Bit of an unusual subject, I guess, but might as well. Besides, if more people know about the Desktop Arcade Collection, then maybe more people will buy them, and more will get made, and maybe one day they’ll make a DDR one!
Jubeat Saucer from Konami’s 1/12 scale Desktop Arcade Collection. Normally, these have been prize figures, but Amiami thankfully sells them, if you can manage to catch them when they’re available. Unfortunately, they’re sold out right now. There’s apparently three different varieties of the DAC Jubeat, but the other two were only available in a three-pack, while Saucer was the only one made available individually.Not much of a fancy picture, but eh. Since I don’t live in Japan or a place blessed with any sort of decent arcade, I’ve never actually seen a Jubeat machine in person and had to look up some gameplay videos on Youtube. If you don’t feel like doing that (but you should), it’s another Konami rhythm game with the 16 square panels serving as both the display and input, it seems you just have to touch the squares as they light up during the song.
Like the earlier DAC’s, Jubeat has to be assembled. This is actually a bit of a difference from the more recent DAC’s of Guitar Freaks and Drummania, which barely required any assembly besides the stickers. Curiously, a few of Jubeat’s sections come assembled, though the instructions show you how to put them together anyways.
While the previous DAC’s used stickers and cardboard bits for embellishments, Jubeat adds some thin plastic bits, like this one that goes over top of the speaker. The assembly is not that good at staying in place, with the top of that frame slipping off easy and letting the plastic wafer bit go, so I might end up gluing it in place eventually.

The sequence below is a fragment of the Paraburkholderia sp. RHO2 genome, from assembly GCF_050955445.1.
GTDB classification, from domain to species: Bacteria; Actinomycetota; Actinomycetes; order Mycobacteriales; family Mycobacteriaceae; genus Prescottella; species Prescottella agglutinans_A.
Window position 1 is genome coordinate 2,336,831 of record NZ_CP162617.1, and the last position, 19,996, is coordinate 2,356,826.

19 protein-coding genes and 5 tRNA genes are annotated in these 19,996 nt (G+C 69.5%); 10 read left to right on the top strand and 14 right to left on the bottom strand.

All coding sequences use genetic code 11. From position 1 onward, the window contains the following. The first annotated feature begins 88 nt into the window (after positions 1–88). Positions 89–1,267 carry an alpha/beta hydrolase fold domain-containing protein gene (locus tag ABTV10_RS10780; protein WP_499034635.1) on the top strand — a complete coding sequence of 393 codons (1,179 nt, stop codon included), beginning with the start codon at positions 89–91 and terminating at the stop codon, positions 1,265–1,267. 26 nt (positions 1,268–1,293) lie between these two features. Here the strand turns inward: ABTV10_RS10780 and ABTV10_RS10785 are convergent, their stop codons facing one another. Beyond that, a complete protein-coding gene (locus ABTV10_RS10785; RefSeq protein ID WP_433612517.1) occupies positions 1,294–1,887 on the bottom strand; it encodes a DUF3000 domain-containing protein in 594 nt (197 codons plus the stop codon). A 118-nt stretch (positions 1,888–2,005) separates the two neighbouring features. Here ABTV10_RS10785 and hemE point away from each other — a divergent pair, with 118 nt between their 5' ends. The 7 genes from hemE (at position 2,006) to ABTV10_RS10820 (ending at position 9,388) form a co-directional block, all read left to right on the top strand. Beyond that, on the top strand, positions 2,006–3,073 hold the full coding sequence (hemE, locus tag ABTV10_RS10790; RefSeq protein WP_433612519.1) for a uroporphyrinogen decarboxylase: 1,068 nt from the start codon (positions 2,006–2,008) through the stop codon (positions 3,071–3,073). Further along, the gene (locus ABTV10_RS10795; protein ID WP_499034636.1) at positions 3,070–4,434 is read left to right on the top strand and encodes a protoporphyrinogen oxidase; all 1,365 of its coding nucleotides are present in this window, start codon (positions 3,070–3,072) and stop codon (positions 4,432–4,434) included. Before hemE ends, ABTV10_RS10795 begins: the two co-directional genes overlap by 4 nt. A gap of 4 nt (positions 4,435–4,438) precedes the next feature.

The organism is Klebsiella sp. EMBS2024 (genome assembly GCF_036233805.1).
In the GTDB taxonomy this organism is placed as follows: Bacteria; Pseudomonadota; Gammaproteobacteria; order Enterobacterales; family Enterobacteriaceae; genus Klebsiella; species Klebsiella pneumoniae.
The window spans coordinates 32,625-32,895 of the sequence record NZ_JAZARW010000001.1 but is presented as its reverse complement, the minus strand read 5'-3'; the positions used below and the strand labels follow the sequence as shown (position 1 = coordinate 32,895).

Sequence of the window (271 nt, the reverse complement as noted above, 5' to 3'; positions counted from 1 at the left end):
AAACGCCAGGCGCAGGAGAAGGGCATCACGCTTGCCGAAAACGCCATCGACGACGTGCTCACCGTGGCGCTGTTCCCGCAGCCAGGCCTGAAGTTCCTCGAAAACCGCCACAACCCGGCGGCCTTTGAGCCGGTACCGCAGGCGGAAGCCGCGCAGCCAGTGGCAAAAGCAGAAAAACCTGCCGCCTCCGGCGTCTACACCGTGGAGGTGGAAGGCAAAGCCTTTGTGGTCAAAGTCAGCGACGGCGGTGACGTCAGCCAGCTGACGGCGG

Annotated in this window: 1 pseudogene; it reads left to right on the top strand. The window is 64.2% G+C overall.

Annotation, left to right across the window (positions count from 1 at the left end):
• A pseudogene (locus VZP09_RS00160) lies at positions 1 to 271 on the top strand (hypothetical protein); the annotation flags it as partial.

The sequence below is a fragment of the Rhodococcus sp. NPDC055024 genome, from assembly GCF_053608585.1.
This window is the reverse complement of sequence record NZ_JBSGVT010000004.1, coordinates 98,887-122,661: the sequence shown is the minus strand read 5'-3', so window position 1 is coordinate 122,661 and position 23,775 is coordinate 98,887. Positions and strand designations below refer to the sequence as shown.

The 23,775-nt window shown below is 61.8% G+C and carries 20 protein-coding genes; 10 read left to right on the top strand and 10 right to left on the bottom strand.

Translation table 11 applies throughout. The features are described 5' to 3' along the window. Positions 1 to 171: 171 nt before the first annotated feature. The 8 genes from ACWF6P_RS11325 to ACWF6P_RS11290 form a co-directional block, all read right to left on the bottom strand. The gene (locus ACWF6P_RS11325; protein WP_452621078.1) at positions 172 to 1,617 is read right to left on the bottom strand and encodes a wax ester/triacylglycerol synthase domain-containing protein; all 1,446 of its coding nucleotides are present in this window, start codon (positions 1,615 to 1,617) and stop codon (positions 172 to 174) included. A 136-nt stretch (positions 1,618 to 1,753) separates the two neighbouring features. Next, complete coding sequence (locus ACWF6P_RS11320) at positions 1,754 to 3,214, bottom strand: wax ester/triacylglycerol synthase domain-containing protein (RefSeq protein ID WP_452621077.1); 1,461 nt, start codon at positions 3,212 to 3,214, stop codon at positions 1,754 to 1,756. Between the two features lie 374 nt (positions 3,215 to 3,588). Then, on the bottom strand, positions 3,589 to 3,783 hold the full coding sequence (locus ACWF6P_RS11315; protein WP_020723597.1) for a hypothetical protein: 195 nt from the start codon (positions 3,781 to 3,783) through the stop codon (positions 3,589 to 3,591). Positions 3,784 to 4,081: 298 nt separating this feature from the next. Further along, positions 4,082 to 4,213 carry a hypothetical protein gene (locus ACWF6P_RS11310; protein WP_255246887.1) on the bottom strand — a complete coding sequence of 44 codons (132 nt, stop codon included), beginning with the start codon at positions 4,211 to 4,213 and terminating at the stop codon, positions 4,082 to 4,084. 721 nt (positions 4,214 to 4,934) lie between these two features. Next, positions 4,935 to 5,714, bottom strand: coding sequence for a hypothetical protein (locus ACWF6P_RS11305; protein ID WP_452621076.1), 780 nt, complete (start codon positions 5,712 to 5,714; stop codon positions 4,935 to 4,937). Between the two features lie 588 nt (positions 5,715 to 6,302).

The top with the screen is designed to be somewhat easily removable so you can swap out the backgrounds, one showing a title screen and the other showing gameplay. The screen backgrounds are plastic wafers as well, presumably to make them more durable than the cardboard of previous DAC’s since taking them out involves a bit of poking and digging. The 16 square panel can be lifted out of place for screen swapping without needing to remove any of parts of the arcade.
The fake wheels on the bottom are designed to be able to only go in one way and can’t rotate. The bottom also has the switch for the light-up feature and access to the battery case. Batteries were actually included!
The cardboard decoration is rather complicated. There are even a bunch of strips of adhesive on it so it will all go together and in theory you won’t need your own glue. I already had problems with some parts not staying together, though, so I’ve already added a bit of glue of my own.
And with the cardboard and all the stickers added on. A lot of the stickers are tiny, as they even go as far as replicating all of the various warning stickers arcade machines have. I’m not really sure how much I like the cardboard topper, though. Doesn’t really look that great, and because of the design of part where it’s supposed to be stuck on, it actually doesn’t go on very nicely.
Backside with more of those warning stickers. The quality of this Jubeat seems to be a bit less than previous DAC’s, with some parts not really fitting together too well. Nothing that can’t be easily fixed with a bit of glue, though.
A feature so far unique to Jubeat is this light-up feature. Nothing particularly fancy, just two LED lights on the inside that stay lit when the switch is on. At the moment I don’t know if the other two variants use different colors or not.
It turns out taking a decent picture of all my 1/12 arcades is actually a bit difficult, one even got hidden almost completely behind Jubeat. But I have (one variant of) each of the DAC’s released so far, as well as both of the kits made by Wave. I should use them for pictures more often…